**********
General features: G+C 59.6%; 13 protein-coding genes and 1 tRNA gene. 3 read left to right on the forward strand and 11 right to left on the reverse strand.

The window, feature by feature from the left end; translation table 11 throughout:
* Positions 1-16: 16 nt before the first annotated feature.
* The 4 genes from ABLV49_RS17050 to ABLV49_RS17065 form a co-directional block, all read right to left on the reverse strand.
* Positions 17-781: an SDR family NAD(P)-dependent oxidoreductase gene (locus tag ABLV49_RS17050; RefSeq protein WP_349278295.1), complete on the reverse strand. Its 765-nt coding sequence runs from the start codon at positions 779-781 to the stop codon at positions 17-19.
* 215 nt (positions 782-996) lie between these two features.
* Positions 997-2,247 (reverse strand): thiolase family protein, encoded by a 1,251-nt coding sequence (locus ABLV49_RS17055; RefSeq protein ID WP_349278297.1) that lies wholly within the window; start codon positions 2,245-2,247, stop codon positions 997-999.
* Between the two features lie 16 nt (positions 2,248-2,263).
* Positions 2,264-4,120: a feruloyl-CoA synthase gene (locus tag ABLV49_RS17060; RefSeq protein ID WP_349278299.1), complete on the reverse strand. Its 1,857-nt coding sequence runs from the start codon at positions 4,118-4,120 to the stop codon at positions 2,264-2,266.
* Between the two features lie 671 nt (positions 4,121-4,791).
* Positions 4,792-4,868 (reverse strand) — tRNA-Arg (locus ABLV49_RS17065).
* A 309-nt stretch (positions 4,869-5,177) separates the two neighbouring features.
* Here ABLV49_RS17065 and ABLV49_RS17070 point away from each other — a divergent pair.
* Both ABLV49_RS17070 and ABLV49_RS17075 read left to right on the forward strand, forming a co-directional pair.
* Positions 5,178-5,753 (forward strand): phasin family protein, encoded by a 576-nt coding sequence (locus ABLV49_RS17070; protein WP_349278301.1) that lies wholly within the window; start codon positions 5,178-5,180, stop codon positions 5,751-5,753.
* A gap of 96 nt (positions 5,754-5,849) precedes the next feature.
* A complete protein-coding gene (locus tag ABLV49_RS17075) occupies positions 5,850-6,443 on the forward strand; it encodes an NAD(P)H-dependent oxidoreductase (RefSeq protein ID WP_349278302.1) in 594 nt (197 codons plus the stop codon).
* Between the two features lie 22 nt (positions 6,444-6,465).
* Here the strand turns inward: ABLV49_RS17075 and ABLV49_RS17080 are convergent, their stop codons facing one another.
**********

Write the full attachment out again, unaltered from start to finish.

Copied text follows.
General features: G+C 59.6%; 13 protein-coding genes and 1 tRNA gene. 3 read left to right on the forward strand and 11 right to left on the reverse strand.

The window, feature by feature from the left end; translation table 11 throughout:
* Positions 1-16: 16 nt before the first annotated feature.
* The 4 genes from ABLV49_RS17050 to ABLV49_RS17065 form a co-directional block, all read right to left on the reverse strand.
* Positions 17-781: an SDR family NAD(P)-dependent oxidoreductase gene (locus tag ABLV49_RS17050; RefSeq protein WP_349278295.1), complete on the reverse strand. Its 765-nt coding sequence runs from the start codon at positions 779-781 to the stop codon at positions 17-19.
* 215 nt (positions 782-996) lie between these two features.
* Positions 997-2,247 (reverse strand): thiolase family protein, encoded by a 1,251-nt coding sequence (locus ABLV49_RS17055; RefSeq protein ID WP_349278297.1) that lies wholly within the window; start codon positions 2,245-2,247, stop codon positions 997-999.
* Between the two features lie 16 nt (positions 2,248-2,263).
* Positions 2,264-4,120: a feruloyl-CoA synthase gene (locus tag ABLV49_RS17060; RefSeq protein ID WP_349278299.1), complete on the reverse strand. Its 1,857-nt coding sequence runs from the start codon at positions 4,118-4,120 to the stop codon at positions 2,264-2,266.
* Between the two features lie 671 nt (positions 4,121-4,791).
* Positions 4,792-4,868 (reverse strand) — tRNA-Arg (locus ABLV49_RS17065).
* A 309-nt stretch (positions 4,869-5,177) separates the two neighbouring features.
* Here ABLV49_RS17065 and ABLV49_RS17070 point away from each other — a divergent pair.
* Both ABLV49_RS17070 and ABLV49_RS17075 read left to right on the forward strand, forming a co-directional pair.
* Positions 5,178-5,753 (forward strand): phasin family protein, encoded by a 576-nt coding sequence (locus ABLV49_RS17070; protein WP_349278301.1) that lies wholly within the window; start codon positions 5,178-5,180, stop codon positions 5,751-5,753.
* A gap of 96 nt (positions 5,754-5,849) precedes the next feature.
* A complete protein-coding gene (locus tag ABLV49_RS17075) occupies positions 5,850-6,443 on the forward strand; it encodes an NAD(P)H-dependent oxidoreductase (RefSeq protein ID WP_349278302.1) in 594 nt (197 codons plus the stop codon).
* Between the two features lie 22 nt (positions 6,444-6,465).
* Here the strand turns inward: ABLV49_RS17075 and ABLV49_RS17080 are convergent, their stop codons facing one another.